The “malware intrusion” had a “minimal impact on our manufacturing,” Honeywell spokesman Scott Sayres said in a March 25 email. He declined to elaborate, or answer questions about whether ransomware was involved, citing an “ongoing criminal investigation” into the breach.
On Friday, Sayres declined to answer a list of questions on whether Honeywell plans to disclose more details on the incident in the future, and whether it shared information about the malware with other companies.
Despite a Honeywell statement on March 23 saying the firm had “returned to service,” there were lingering IT difficulties at the company days afterward, according to two Honeywell employees who spoke on the condition of anonymity. Those technical issues, which have gradually been resolved, included difficulty connecting to the company’s virtual private network and internal data-sharing drives.
It was unclear how much of those IT issues were the result of the malware on Honeywell’s network, or if they were related to Honeywell’s decision to shut down applications in the wake of the intrusion. In a March 22 email to employees, Sheila Jordan, Honeywell’s chief digital technology officer, said the company had “shut down several hundred” IT applications “out of an abundance of caution.”
The company has instructed employees not to speak publicly about the incident, and sent them reminders of the threats of email phishing, according to internal emails seen by CyberScoop.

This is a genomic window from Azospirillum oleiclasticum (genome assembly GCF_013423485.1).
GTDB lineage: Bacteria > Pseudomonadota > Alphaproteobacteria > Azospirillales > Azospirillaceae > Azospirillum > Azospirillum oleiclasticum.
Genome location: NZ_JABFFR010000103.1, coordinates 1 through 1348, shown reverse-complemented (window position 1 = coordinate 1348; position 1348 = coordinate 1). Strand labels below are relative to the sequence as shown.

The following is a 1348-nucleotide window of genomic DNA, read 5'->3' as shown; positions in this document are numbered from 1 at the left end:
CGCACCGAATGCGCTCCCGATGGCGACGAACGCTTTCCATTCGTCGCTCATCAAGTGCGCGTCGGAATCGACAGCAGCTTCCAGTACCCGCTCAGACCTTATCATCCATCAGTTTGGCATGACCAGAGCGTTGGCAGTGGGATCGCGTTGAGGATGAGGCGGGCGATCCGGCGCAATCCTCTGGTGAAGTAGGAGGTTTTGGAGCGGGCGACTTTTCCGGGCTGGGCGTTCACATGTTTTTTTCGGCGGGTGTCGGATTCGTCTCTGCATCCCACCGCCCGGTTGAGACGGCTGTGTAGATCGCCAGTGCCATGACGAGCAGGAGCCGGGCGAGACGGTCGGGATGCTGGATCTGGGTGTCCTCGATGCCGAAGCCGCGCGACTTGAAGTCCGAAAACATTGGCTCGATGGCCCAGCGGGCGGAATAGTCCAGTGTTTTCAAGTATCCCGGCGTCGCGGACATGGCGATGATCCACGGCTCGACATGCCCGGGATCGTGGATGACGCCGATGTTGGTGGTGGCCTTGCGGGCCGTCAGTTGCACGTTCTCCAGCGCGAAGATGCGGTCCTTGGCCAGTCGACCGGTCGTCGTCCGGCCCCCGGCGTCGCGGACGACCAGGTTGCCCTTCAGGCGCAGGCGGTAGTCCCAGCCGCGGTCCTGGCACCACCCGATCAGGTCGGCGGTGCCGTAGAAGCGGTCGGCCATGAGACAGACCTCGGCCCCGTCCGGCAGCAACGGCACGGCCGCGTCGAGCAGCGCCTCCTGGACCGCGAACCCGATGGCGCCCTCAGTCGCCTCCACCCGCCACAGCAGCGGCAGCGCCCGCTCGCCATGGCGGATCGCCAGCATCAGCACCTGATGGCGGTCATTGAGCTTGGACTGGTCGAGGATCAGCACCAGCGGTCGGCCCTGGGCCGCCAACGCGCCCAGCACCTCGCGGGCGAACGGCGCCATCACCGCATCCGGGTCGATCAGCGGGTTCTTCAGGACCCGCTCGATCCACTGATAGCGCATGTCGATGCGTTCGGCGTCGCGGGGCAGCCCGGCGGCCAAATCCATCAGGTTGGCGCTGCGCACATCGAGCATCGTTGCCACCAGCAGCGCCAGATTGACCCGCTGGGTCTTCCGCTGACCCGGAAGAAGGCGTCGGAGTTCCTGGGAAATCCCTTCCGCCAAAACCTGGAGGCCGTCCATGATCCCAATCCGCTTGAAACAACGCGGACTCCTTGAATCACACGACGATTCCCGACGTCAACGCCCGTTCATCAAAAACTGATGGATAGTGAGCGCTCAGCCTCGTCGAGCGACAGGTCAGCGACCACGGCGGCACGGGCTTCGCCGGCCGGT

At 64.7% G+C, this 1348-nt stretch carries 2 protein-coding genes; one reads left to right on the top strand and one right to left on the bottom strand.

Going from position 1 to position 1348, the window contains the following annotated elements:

Still, people claiming to be Honeywell employees have complained about the incident anonymously on a public forum since March 20. The posts include reports of network outages from various employees, as well as questions about when connectivity would be fully restored and how the company’s security defenses may have failed. (CyberScoop was unable to verify the identities of the forum posters.)
After the breach is resolved, a clearer public understanding about the impact could help other organizations protect themselves from similar threats. Public companies are required to disclose security incidents and other risks that could affect share prices to the U.S. Securities and Exchange Commission, though such language generally is too vague to have any value for other potential victims.
The general dearth of information is one reason the FBI has sought to gather clues about ransomware breaches from insurers.
The problem is not going away. There were ransomware incidents involving 150 manufacturing companies in the third quarter of 2020, more than any other sector, according to Trend Micro.
As for Molland, the Norsk Hydro executive, he said he has no regrets about publicly detailing just how much pain ransomware brought his company.
“It was so big we couldn’t have covered it up anyway,” Molland quipped.